Posted by: braddenvillage | February 3, 2012

Marriage/Romantic Funnies ? (February 2012)

Marriage/Romantic Funnies

With thanks to the Readers Digest as usual

 

My grandmother told me how she ended up marrying Grandpa. She was in her 20s, and the man she was dating left for war. “We were in love,” she recalled, “and wrote to each other every week. It was during that time that I discovered how wonderful your grandfather was.”

“Did you marry Grandpa when he came home from the war?” I asked.

“Oh, I didn’t marry the man who wrote the letters. Your grandfather was the mailman.”

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Q: How many divorced men does it take to change a lightbulb?

A: Who cares? They never get the house anyway.

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Shortly before our 25th wedding anniversary, my husband sent 25 long-stemmed yellow roses to me at my office. A few days later, I plucked all the petals and dried them. On the night of our anniversary, I spread the petals over the bed and lay on top of them, wearing only a negligee.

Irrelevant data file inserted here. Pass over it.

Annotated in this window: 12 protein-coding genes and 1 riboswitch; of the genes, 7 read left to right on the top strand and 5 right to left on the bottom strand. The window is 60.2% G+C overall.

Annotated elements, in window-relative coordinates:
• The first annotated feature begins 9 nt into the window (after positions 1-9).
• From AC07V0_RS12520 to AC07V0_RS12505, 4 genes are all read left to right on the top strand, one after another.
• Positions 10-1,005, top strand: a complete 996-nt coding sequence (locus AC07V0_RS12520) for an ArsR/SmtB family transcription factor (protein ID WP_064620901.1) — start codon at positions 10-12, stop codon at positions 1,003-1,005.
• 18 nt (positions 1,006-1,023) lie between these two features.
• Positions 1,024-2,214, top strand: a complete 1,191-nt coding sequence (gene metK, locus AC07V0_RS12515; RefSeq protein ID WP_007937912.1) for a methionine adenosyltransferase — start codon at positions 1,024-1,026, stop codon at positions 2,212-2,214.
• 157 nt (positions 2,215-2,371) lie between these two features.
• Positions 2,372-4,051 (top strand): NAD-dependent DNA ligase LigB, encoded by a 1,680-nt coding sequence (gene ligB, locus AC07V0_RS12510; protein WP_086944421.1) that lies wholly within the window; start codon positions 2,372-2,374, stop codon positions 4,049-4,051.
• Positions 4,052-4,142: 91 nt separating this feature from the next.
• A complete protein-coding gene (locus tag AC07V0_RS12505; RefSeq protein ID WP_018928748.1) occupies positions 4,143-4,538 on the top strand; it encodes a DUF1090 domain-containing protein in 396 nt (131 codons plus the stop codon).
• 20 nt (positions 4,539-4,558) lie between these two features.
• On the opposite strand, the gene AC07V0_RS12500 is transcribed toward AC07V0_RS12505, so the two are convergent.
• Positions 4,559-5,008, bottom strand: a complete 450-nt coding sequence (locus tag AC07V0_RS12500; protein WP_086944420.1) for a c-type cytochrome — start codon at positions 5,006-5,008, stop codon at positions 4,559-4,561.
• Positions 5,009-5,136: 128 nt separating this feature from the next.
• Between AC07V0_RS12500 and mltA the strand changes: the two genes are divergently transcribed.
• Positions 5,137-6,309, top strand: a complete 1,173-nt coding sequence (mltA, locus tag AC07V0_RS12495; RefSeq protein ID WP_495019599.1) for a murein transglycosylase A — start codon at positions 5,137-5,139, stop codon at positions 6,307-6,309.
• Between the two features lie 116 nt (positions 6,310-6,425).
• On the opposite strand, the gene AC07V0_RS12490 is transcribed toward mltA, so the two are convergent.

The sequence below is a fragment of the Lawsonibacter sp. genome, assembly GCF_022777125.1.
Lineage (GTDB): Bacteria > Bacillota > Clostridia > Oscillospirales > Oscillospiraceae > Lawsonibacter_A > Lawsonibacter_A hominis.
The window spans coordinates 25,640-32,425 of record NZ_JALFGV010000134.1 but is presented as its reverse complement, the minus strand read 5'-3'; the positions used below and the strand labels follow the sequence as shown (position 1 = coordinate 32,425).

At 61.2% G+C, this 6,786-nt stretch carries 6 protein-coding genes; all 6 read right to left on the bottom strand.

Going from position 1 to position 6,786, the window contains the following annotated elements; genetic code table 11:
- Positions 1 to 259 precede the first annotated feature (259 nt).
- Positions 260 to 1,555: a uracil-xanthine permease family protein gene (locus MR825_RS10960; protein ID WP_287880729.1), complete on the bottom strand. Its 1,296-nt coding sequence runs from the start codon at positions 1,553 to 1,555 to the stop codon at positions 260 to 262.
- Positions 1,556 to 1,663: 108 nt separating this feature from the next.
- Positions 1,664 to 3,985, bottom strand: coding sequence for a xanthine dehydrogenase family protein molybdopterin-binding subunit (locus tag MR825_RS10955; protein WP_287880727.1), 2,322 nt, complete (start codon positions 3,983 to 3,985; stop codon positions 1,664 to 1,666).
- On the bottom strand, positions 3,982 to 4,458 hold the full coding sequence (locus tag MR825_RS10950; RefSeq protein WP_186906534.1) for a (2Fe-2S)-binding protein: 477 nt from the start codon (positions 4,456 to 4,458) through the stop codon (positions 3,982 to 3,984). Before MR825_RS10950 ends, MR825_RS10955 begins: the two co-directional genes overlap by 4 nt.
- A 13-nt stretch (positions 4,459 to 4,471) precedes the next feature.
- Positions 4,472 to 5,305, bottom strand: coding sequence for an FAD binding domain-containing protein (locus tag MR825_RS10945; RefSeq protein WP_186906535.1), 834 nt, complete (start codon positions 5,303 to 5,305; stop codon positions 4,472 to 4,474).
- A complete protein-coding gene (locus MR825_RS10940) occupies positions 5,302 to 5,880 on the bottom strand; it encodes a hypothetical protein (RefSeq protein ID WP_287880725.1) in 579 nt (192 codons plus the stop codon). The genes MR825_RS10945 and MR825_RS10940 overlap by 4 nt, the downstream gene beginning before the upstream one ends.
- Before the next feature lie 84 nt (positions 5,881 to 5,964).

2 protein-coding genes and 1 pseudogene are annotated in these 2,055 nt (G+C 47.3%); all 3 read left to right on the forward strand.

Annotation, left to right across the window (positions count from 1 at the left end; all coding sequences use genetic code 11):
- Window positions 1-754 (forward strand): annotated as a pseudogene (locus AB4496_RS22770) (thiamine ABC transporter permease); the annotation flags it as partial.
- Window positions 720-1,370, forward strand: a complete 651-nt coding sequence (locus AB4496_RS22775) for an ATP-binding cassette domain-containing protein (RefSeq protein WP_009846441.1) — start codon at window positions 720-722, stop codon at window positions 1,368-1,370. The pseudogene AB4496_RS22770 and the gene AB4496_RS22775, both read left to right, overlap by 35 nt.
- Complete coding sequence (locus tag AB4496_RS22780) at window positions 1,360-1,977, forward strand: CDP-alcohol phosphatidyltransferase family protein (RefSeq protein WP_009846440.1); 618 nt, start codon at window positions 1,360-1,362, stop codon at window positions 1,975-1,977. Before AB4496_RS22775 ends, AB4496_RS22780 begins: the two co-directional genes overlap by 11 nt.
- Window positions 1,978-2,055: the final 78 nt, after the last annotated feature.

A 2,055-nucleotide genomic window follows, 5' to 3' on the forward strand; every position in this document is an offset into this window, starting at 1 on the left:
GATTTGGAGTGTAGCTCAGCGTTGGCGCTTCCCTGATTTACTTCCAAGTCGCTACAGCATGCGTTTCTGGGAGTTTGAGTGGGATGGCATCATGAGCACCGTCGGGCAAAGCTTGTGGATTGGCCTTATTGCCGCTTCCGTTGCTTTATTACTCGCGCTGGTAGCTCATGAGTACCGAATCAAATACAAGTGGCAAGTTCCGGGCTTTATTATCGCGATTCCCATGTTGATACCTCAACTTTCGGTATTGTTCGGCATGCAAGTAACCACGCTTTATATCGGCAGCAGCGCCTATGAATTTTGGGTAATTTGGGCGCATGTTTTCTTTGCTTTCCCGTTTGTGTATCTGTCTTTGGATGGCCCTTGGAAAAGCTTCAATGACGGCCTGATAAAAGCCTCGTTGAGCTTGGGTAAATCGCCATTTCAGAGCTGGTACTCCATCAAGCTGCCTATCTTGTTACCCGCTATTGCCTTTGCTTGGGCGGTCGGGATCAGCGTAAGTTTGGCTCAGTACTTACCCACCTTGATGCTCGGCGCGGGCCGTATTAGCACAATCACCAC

As I’d hoped, I got a reaction from my husband.

When he saw me, he shouted, “Are those potato chips?”

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It may have been the most romantic statement ever uttered in our courthouse. In between hearings, a wedding was performed. As the newlyweds left the courtroom, the bride nestled up to the groom and cooed, “Isn’t it nice to be here when we’re not being convicted of something?”

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On his birthday, my husband was stuck driving our six rambunctious children around. As usual, they were yelling, punching, and annoying one another. Joel finally had had enough.

“Kids,” he said over the din, “if you would behave and be kind to each other, that would be a very nice birthday present for me.”

Our six-year-old shot back: “Too late, I already got you another present.”

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I’d noticed that my 60-year-old father seemed to be losing his hearing, so I mentioned it to my mother.

“Things haven’t changed that much,” she said. “Only difference is, before, he didn’t listen. Now, he can’t.”

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While doing a crossword puzzle, I asked for my husband’s help.

“The word is eight letters long and starts with m, and the clue is ‘tiresome sameness.’”

“Monogamy,” he answered

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“When I married Donna, I could get both hands around her waist,” said my husband’s grandfather. Pointing at his full-figured wife, he boasted, “Now look how much I got. That’s what I call an investment!”

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